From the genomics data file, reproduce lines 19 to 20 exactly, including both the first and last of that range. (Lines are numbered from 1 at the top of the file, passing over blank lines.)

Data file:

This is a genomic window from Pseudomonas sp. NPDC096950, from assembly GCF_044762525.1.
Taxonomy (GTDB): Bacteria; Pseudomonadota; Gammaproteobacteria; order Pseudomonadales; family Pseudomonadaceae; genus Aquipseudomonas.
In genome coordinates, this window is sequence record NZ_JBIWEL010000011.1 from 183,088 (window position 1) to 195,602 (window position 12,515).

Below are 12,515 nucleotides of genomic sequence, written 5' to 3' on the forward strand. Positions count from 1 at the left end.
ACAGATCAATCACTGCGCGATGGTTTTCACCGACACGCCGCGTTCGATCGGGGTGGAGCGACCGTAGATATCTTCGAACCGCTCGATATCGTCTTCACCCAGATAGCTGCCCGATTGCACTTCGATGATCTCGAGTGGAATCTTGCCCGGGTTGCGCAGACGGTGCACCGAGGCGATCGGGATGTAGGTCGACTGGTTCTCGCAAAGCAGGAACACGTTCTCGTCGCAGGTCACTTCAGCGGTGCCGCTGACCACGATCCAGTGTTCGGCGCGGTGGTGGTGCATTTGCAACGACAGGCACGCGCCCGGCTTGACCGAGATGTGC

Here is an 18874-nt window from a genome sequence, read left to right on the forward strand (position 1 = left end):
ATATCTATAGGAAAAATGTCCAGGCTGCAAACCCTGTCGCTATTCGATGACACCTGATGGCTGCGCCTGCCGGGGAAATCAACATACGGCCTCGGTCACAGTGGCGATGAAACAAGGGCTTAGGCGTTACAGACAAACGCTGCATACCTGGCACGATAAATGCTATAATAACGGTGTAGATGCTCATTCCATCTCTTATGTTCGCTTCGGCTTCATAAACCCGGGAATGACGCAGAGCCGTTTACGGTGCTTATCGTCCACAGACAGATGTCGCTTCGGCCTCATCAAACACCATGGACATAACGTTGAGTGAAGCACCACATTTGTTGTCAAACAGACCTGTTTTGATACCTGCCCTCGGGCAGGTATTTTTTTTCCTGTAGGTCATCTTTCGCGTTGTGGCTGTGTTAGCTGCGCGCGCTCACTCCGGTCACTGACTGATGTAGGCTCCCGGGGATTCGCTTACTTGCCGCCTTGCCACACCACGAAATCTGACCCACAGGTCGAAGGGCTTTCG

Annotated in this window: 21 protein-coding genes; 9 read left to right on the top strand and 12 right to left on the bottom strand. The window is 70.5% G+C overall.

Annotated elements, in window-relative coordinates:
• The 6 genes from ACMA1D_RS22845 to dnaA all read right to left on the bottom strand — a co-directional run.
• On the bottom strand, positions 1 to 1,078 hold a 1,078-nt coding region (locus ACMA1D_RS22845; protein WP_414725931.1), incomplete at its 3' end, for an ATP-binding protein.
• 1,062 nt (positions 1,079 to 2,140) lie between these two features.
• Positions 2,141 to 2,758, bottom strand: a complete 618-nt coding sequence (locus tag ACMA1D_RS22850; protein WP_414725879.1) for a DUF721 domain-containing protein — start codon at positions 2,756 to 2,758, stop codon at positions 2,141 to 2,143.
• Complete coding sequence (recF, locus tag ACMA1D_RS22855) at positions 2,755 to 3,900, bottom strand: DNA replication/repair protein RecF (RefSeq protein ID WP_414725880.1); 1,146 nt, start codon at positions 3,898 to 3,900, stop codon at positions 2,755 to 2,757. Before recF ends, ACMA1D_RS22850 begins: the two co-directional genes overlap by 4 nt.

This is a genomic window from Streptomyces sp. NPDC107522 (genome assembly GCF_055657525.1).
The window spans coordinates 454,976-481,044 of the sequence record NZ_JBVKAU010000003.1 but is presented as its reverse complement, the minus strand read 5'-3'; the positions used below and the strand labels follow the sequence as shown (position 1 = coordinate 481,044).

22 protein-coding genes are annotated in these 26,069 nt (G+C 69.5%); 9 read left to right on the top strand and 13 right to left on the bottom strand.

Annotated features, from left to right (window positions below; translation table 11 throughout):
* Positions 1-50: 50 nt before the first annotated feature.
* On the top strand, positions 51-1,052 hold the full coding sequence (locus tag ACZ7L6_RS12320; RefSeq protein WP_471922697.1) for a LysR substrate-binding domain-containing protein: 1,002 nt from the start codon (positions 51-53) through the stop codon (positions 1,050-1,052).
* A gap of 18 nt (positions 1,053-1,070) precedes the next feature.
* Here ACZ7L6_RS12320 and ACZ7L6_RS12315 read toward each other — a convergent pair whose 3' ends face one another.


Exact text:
* Positions 1-50: 50 nt before the first annotated feature.
* On the top strand, positions 51-1,052 hold the full coding sequence (locus tag ACZ7L6_RS12320; RefSeq protein WP_471922697.1) for a LysR substrate-binding domain-containing protein: 1,002 nt from the start codon (positions 51-53) through the stop codon (positions 1,050-1,052).